2006 L'Ecole No. 41 "Seven Hills Vineyard" Walla Walla Valley Semillon

SKU #1037633

91 points from Robert Parker's Wine Advocate: "The 2006 Semillon Estate Seven Hills Vineyard delivers aromas of melon, apple, and citrus. Round, full-flavored, and ripe, this savory effort has superb balance and a long finish. Drink it over the next 3 years. L’Ecole No. 41 is one of Walla Walla’s pioneers, the third modern day winery in the Valley. Over the years the winery has prospered, outgrown the namesake schoolhouse, and now produces about 35,000 cases with distribution in all 50 states and abroad. Despite the expansion, quality has remained consistently excellent. L’Ecole’s original fame was the result of its success with Semillon. Today the winery produces three." (June 2008) 91 points and an "Editors' Choice" from Wine Enthusiast: "The estate bottling is 100% Sémillon and tastes a bit riper and more peachy than the Columbia Valley bottling, though perhaps less nuanced. Barrel fermented in both new and second year French oak, it adds honeysuckle, sweet apple and a hint of mint to the sweet fruit." (12/31/07) From Wine & Spirits Magazine: "This wine has a mild scent of sweet white flowers to go along with its browned apple aromas. It exhibits warmth, savoriness and a buttered-apple quality with a sturdy, weighty mouthfeel that would complement cider-roasted pork. (448 cases)" (02/08)

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Price: $19.99

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Additional Information:

Varietal:

Semillon

- A rich, viscous, full-flavored but subtly-scented and botrytis-prone white grape, Sémillon reaches magical heights when infected with "noble rot" and combined with even small amounts of the aromatic and high-acid Sauvignon Blanc to make Sauternes, one of the world's most revered and longest-lived wines, and in the sweet wines of surrounding regions like Barsac. Sémillon's most famous incarnation is in the wines of Château d'Yquem, one of the world's most expensive wines, and one that has been known to evolve for centuries. It frequently dominates, but not by much, in the oak-aged whites of Bordeaux's Graves and Pessac-Léognan, creating honeyed and viscous wines that are unlike any others. Elsewhere in Bordeaux and around France it takes on a supporting role in the wines of Entre-Deux-Mers and the Médoc. While planted throughout France, Europe, California and Washington, Sémillon's role as underling usually keeps it out of the spotlight with a few winery-specific exceptions. However, the grape is allowed to shine in Australia's Hunter Valley, where it is used to make an elegant dry wine often called, perplexingly, Hunter Valley Riesling. It also makes some incredible dry, oaked wines from the Barossa and lovely stickies in the style of Sauternes.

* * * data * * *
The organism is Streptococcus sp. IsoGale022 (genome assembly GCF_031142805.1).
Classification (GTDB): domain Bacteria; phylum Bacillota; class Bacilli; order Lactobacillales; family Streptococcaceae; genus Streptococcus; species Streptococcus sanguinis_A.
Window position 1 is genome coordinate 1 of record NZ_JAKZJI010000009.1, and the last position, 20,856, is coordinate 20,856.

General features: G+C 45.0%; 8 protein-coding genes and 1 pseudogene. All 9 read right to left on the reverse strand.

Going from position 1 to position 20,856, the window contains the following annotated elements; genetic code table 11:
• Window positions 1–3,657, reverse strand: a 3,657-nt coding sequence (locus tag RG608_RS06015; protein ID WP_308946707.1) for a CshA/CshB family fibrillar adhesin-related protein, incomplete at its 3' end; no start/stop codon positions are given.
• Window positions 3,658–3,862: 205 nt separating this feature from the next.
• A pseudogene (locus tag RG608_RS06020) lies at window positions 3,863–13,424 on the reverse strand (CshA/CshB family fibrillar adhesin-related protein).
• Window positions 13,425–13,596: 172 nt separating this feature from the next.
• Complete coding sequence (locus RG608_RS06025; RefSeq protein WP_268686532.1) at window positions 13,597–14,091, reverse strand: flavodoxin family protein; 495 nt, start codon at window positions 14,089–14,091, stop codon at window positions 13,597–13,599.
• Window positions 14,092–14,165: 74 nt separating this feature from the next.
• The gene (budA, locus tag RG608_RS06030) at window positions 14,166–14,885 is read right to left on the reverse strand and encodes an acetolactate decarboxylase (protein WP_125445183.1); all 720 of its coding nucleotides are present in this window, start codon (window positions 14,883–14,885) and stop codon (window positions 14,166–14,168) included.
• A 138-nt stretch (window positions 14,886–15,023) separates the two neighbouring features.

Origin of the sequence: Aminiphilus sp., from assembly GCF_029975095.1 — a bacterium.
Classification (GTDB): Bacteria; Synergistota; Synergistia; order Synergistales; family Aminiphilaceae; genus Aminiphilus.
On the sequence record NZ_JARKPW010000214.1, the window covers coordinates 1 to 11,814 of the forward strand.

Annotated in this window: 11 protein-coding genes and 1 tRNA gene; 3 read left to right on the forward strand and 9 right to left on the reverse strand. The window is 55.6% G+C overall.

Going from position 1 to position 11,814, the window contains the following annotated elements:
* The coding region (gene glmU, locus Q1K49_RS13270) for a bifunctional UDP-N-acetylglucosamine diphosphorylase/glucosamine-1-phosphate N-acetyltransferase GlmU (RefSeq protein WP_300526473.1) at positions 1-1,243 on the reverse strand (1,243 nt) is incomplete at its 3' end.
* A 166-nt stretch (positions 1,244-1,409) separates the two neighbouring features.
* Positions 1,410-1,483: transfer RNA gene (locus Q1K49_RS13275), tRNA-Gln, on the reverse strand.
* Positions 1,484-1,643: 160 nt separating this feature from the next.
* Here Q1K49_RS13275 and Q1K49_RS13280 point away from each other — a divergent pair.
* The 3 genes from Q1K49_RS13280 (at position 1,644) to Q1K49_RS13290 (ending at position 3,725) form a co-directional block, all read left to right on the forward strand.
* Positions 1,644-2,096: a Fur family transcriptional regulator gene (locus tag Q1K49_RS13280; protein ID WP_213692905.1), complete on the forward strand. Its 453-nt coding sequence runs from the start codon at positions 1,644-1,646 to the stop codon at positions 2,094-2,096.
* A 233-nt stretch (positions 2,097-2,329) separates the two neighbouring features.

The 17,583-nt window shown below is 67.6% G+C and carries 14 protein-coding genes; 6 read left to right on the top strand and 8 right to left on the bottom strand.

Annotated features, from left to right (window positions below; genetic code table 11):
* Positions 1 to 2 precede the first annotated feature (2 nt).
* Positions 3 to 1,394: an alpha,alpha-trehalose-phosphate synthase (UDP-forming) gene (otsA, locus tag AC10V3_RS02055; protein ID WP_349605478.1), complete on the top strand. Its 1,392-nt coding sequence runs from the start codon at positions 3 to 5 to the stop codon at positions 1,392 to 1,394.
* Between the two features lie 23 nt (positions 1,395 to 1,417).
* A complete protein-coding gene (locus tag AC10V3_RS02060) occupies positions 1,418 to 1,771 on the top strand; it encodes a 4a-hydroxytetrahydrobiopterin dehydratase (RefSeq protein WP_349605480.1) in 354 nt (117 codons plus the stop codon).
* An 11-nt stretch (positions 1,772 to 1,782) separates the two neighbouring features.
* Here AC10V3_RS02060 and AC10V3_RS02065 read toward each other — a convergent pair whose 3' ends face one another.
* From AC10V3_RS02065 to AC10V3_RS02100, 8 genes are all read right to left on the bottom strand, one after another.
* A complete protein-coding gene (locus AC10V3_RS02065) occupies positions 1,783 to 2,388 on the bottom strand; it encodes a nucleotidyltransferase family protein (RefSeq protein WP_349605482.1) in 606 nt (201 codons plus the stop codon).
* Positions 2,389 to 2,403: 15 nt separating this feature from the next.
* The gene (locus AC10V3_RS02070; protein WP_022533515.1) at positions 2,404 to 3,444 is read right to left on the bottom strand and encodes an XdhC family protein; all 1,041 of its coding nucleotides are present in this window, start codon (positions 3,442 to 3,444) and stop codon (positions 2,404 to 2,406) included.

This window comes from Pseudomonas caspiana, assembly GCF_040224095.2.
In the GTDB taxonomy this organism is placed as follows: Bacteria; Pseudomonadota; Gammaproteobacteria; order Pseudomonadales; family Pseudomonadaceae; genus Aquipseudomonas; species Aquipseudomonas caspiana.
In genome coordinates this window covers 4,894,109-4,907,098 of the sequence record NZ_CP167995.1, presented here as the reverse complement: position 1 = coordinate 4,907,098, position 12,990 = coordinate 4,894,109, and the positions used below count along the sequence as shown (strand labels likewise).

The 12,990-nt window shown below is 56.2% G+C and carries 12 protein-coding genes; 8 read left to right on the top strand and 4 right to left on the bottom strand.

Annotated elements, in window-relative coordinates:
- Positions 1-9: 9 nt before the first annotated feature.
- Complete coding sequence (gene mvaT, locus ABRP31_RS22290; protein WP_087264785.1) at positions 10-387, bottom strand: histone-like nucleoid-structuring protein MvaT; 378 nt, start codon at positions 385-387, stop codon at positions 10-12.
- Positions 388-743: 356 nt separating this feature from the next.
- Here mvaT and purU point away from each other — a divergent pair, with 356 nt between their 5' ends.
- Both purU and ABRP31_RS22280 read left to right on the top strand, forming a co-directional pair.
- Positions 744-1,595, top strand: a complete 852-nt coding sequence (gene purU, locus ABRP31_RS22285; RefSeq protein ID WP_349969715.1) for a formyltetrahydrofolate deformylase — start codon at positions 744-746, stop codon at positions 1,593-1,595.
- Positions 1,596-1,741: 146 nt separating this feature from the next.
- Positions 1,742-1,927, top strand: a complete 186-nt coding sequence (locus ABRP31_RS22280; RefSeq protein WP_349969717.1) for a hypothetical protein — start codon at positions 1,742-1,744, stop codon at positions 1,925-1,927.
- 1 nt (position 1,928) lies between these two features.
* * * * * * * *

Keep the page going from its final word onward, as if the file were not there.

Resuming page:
Country:

United States

- When people consider domestic wine, they normally think about the state of California. The fine viticultural Region within California, including the Napa Valley, Sonoma, Santa Cruz Mountains, Mendocino and Santa Barbara, are capable of growing grapes of world-class quality. But there's plenty of fabulous wine coming from other states, too. Oregon, Washington and New York are also causing eyebrows (and glassware) to be raised around the world. Click for a list of bestselling items from the United States.
Sub-Region:

Washington

- Washington has become one of the most important wine producing states in the United States, and development continues to grow rapidly. In 1969, when California was exploding as a wine producer, Washington had only two wineries, but by 2000 that number had passed 100. Most of Washington's grape crop goes to uses other than wine. Merlot and Chardonnay have been the most successful in Washington. It's interesting to note that Washington's prime wine regions are located at 46° north, along the same latitude as the legendary French wine districts of Bordeaux and Burgundy. During the summer, Washington averages more than two hours more sunlight each day compared to California.
Alcohol Content (%): 14.5